Food — It’s not easy to be cheesy
It’s not easy to be cheesy
By Amy Diaz
Soft, crumbly or reminiscent of feet — they all eat
I love cheese.
Cheese is the perfect food — it’s good on its own and it makes any dish it’s in better. Soft or hard; salty, spicy or mild, piquant or tame, stinky or stinkier. I get guilty pangs spending more than $20 per item on clothes but I have no problem spending $7 on a chunk of cheese that fits in my palm.
Cheap knives & edible plates
Cheese is so glorious it deserves special knives.
Special graters and plates and forks and even the special, separate course it receives in French dining — cheese deserves all of this and more. But do not let the fact that you don’t have these things stop you from basking in the happy glow of an expensive cheese. To really enjoy a good cheese you only need a few things:
• A paring knife: A good paring knife will successfully slice almost any cheese. For soft cheeses, a cool butter knife will also work.
• Crackers: You can absolutely eat cheese au natural, with no other accoutrements. But crackers can serve as a handy way to transport cheese (especially crumbly or soft varieties) from plate to mouth. Good ole’ Ritz are always a good complement (especially to particularly dry or salty cheeses); so are Trisquits (for creamy, soft or blue cheeses) and Wheat Thins or sesame crackers (most cheeses).
• Water with a twist of lemon or lime: Wine is great, don’t get me wrong. But for all cheeses — regardless of texture or flavor or your own personal wine preferences — a crisp, clean water helps clear the palate.
Choose your cheese
Cheeses come in an almost endless variety.
Cheeses, most commonly, are made from cow, goat or sheep milk. They can be from a variety of locations — New England, California and Europe being the most common. They can feature added flavors from herbs, peppers, mustard, wine, beer or fruit.
When cheeses are categorized, though, it’s usually done by texture.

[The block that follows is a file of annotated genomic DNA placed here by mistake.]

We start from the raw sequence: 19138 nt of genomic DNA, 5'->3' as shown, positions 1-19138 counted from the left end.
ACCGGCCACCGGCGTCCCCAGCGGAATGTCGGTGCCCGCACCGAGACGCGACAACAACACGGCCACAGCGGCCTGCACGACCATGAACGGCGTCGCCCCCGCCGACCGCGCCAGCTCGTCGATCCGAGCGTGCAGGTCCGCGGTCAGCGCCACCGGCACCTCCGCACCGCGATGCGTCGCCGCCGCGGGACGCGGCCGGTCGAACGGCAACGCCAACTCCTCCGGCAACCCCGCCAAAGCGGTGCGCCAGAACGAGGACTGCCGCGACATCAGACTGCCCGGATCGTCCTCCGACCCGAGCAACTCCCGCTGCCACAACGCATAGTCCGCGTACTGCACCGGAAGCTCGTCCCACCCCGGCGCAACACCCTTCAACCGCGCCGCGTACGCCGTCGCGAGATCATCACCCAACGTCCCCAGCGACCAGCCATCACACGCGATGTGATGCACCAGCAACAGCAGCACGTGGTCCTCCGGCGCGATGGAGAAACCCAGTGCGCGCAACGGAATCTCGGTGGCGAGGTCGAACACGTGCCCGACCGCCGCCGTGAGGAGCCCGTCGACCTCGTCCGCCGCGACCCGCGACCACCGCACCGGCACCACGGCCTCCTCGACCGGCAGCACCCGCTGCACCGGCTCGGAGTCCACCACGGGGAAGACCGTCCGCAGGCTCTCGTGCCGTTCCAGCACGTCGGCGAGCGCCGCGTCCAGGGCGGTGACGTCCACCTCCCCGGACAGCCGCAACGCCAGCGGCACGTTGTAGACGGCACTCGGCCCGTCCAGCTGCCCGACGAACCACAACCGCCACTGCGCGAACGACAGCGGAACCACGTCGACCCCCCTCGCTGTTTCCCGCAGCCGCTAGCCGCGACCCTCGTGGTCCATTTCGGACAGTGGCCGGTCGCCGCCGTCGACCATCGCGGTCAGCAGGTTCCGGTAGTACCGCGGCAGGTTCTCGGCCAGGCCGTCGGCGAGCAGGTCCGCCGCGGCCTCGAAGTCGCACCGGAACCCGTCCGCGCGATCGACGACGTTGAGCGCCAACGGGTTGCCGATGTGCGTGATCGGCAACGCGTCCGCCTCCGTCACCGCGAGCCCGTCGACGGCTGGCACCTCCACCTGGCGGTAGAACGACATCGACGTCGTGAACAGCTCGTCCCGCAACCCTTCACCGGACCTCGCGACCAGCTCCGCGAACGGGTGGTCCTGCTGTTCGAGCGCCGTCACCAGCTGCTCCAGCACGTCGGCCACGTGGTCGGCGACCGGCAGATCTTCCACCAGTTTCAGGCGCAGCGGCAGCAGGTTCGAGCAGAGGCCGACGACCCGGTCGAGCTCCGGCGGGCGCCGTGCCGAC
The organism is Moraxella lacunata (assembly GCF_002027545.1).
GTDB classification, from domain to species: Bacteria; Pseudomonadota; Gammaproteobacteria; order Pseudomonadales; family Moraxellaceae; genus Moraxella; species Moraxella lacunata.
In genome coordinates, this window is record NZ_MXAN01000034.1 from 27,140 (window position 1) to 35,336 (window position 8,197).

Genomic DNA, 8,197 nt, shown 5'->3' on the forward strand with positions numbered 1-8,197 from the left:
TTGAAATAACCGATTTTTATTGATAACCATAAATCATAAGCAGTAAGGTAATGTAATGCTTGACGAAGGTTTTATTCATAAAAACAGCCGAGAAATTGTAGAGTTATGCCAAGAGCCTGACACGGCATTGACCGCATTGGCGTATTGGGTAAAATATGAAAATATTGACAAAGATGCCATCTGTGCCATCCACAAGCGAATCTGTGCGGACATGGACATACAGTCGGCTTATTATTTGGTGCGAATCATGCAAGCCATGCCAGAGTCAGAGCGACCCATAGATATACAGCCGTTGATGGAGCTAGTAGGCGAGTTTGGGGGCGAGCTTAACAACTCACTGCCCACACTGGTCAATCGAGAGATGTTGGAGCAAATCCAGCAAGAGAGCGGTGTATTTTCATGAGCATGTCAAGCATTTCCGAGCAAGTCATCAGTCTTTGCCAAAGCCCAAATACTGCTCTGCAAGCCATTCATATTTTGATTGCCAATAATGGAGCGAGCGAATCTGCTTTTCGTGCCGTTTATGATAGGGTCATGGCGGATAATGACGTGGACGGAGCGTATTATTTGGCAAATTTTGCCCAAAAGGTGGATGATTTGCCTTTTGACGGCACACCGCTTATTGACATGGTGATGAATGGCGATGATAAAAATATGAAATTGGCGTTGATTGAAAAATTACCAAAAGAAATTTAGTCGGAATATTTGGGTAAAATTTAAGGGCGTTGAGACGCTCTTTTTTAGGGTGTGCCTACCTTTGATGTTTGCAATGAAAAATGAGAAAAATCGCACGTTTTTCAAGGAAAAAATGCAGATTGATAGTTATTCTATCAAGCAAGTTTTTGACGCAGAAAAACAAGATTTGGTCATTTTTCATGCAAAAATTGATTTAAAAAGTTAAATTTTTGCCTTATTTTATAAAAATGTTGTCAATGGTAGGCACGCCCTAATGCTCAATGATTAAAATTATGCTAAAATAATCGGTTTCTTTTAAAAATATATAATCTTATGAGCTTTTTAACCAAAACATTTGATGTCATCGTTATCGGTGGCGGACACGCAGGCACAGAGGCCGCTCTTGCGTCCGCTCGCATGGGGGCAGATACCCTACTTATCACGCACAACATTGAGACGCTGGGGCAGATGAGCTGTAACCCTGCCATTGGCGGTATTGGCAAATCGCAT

• Hard — These cheeses are often low in moisture and slightly salty. Hard cheeses include parmesan, asiago and romano.
• Semi-hard — These cheeses are often aged (usually at least 18 months) and full of flavor. Semi-hard cheeses include cheddar, provolone, gouda and Monterey Jack.
• Semi-soft — Not spreadable but close, semi-softs can be fresh or raw milk cheeses. Semi-soft cheeses include Colby and Havarti.
• Soft — These cheeses are very soft and highly spreadable. Soft cheeses include boursin, brie and cream cheese.
Cheeses to search for
Here’s how cheese lust starts: you buy aged cheddar and chunk, not shredded, parmesan.
Then, you stop buying supermarket deli slices and start buying aged provolone for your sandwiches and brie instead of cheese spreads. Then you start to find types and textures of cheeses you like, pushing the envelope with each cheese purchase to find cheeses with unique flavors. Once you get over the price increase that comes with the dramatic increase in quality, you start to buy new and more exotic cheeses, trying varieties from Spain and France and those spring-fresh cheeses made of raw milk.
Of my more recent adventures at the cheese shops, here are some of the cheeses that will make even the cheese novice feel the love of cheese.
• Mahon: A creamy Spanish cheese, Mahon is smooth but sweet.
• Stilton blue: At some point this winter, everybody had Stilton with blueberries — a heavenly treat that mixed the salty sweetness of Stilton with the tart of blueberries. I can’t seem to find much of that anymore but the Stilton blues are just as cream and piquant.
• Pyrenese: Not quite spreadable but creamy and soft, this cheese has a slightly nutty sweetness.
• Dill Stilton: An orangey yellow — instead of the sometimes more common pale — Stilton, this one has the cool bite of dill to match the natural Stilton sharpness.
• Somerdale: A semi-soft Welsh cheese with mustard and ale, this mild cheese has a nutty flavor with a slightly mustardy finish.
The sad end of many a good chunk of gourmet cheese is that a too-big-to-eat, too-small-to-slice chunk will remain uneaten and slowly molding into nothing in the refrigerator. The French offer another way to get the most from each chunk of expensive cheese. I’ve seen this recipe in a variety of cookbooks and websites. This particular one comes from www.cooksrecipes.com.